1. "Diplomacy" is like sausage-making. You don't really want to delve too deep into the process. An example from today's Eschaton post:
President Karimov is not a man with a big, warm heart. His human rights record is abominable.
Of course human rights in global politics are mostly used like lipstick on a pig: as an excuse for something else a country wishes to do that's about money and power.
Hmm. Why are all my nasty metaphors about pigs? They are smart animals, probably with good ethics, too. My apologies for that, dear pigs.
2. Deus ex machina in action:
Former House Speaker John Boehner says he used "Catholic guilt" to persuade Paul Ryan to run for speaker.
On CNN's "State of the Union" Sunday Boehner said he invoked God to persuade his fellow Catholic from refusing to run for speaker to agreeing to do so.I used the "ex machina" term somewhat differently from its usual definition. That's because it's so very often used to strangle all criticism, to turn the person interpreting god into some god's henchman (or more rarely his henchwoman, given how little power religions give women to have that cellphone connection to the divine powers). This troubles me a lot, because it makes debate impossible.
Boehner says he told Ryan: "'This isn't about what you want to do. It's about what God wants you to do. And God has told me, he wants you to" run for speaker.
Debate becomes a boxing match where in one corner stands a tiny human, in the other corner all the contradictory and sometimes violent commands some religion has collected, gathered, translated and interpreted over millennia.
In other words, a god, as brought to you by whatever religion we are talking about, and somewhere inside all that religious information there might just be found a command to squash that tiny human who has dared to raise his or her voice (or dared to use that intelligence which presumably the divine powers donated us).
So no, you can't box with gods. Unless you are a snake goddess or something similar. And divine powers really don't care who wins a sporting contest, despite all the athletes who thank god after their victories. Just a general public information statement.
3. A recent Finnish dissertation argues that we see work as gendered in ways which affect public policies (link in Finnish, sorry).
For instance, putting money into male-dominated* industries is viewed as good for the economy (think of fixing roads and bridges or giving subsidies to heavy industry or mining), whereas female-dominated* industries (childcare, teaching, nursing) are seen as expense items, something to cut back when times are harder. Like the extra parsley sprig on the sandwich. Nice if you can afford it but not necessary.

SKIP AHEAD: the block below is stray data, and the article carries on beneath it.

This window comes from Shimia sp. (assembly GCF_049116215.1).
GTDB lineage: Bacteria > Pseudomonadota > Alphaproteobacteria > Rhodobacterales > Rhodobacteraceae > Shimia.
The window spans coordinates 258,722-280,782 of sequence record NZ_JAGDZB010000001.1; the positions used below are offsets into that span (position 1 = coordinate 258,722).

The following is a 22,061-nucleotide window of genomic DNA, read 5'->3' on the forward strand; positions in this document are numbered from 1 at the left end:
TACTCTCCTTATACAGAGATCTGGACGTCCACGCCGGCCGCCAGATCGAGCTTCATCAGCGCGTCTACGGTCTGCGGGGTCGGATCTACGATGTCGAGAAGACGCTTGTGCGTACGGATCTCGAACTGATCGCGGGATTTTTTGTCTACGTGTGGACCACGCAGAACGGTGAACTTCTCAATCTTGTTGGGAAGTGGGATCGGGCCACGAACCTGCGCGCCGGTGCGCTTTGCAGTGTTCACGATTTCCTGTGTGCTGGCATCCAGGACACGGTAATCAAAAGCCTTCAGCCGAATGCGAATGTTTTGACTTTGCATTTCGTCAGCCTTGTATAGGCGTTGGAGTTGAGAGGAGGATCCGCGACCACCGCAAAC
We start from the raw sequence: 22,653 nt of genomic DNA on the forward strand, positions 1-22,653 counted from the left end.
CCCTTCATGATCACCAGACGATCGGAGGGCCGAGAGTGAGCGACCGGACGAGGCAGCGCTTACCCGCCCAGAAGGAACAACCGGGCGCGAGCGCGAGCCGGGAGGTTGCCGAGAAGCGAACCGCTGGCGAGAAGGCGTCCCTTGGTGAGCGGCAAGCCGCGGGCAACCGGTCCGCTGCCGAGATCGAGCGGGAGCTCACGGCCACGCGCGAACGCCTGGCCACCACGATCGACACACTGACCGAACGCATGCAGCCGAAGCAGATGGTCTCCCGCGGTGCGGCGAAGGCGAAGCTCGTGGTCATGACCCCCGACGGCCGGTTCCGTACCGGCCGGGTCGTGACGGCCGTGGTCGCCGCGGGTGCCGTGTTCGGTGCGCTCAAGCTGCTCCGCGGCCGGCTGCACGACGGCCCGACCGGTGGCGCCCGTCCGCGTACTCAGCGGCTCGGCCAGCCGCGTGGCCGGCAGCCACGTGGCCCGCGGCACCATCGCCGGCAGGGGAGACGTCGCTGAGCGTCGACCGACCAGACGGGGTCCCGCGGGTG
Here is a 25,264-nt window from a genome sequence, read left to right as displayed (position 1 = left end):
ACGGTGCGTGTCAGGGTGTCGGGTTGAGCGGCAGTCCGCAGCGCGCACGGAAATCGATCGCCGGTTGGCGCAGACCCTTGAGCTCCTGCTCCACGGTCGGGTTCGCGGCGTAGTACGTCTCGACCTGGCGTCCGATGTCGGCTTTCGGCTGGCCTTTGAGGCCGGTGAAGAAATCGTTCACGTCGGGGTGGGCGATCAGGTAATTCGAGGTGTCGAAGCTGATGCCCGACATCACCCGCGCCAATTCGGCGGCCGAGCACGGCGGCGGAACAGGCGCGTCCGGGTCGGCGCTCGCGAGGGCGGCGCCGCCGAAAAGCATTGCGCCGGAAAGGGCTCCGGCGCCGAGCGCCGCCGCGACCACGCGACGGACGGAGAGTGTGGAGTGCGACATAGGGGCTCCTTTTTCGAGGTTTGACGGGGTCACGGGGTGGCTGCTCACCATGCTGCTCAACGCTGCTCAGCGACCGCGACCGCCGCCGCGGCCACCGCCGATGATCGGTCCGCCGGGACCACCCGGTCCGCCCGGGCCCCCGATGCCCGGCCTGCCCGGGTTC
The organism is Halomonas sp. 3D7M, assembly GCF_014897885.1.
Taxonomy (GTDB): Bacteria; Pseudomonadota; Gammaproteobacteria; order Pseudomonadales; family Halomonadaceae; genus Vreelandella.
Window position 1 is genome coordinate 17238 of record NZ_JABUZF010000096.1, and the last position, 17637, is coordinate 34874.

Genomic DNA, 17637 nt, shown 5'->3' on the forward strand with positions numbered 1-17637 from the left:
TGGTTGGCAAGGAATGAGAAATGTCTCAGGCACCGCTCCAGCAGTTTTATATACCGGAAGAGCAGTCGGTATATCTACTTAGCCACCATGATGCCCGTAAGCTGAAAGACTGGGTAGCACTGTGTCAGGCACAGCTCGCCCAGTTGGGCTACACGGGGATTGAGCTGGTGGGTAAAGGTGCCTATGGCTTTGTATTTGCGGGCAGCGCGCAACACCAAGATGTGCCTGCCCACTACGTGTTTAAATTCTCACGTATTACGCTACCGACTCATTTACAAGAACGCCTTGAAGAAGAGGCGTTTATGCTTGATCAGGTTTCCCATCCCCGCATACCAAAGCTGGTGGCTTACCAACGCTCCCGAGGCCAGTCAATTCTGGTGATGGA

Of course many of the female-dominated industries are in the public sector or at least largely funded through taxes, and that could explain part of the differences in attitudes. But it's still true that hiring more teachers or nurses during recessions would raise their taxable income and thus government tax revenues just as well as hiring more road workers or bridge builders would.
So I think there's more to this kind of thinking (which I saw in action during the last US recession; lots of talk about roads and bridges).
Another reason could be in our tendency to "see" more clearly the concrete products of work rather than the impact of services.
But it may also be the case that traditional gender roles would make it easier not to notice that caring for children or the sick or the elderly is productive work and deserves payment, because traditionally most of it was done by women outside the formal labor markets.
The author of the dissertation also notes that these tendencies (and the lack of good measures for the outputs of female-dominated industries) could cause pressure for the return of more traditional gender roles if recessions raise labor demand for men but lower it for women. The breadwinner is, after all, most likely to be the spouse who has the highest salary.
*These terms refer to the numbers of workers in the industry. If the majority of them are men, for example, then the industry is male-dominated.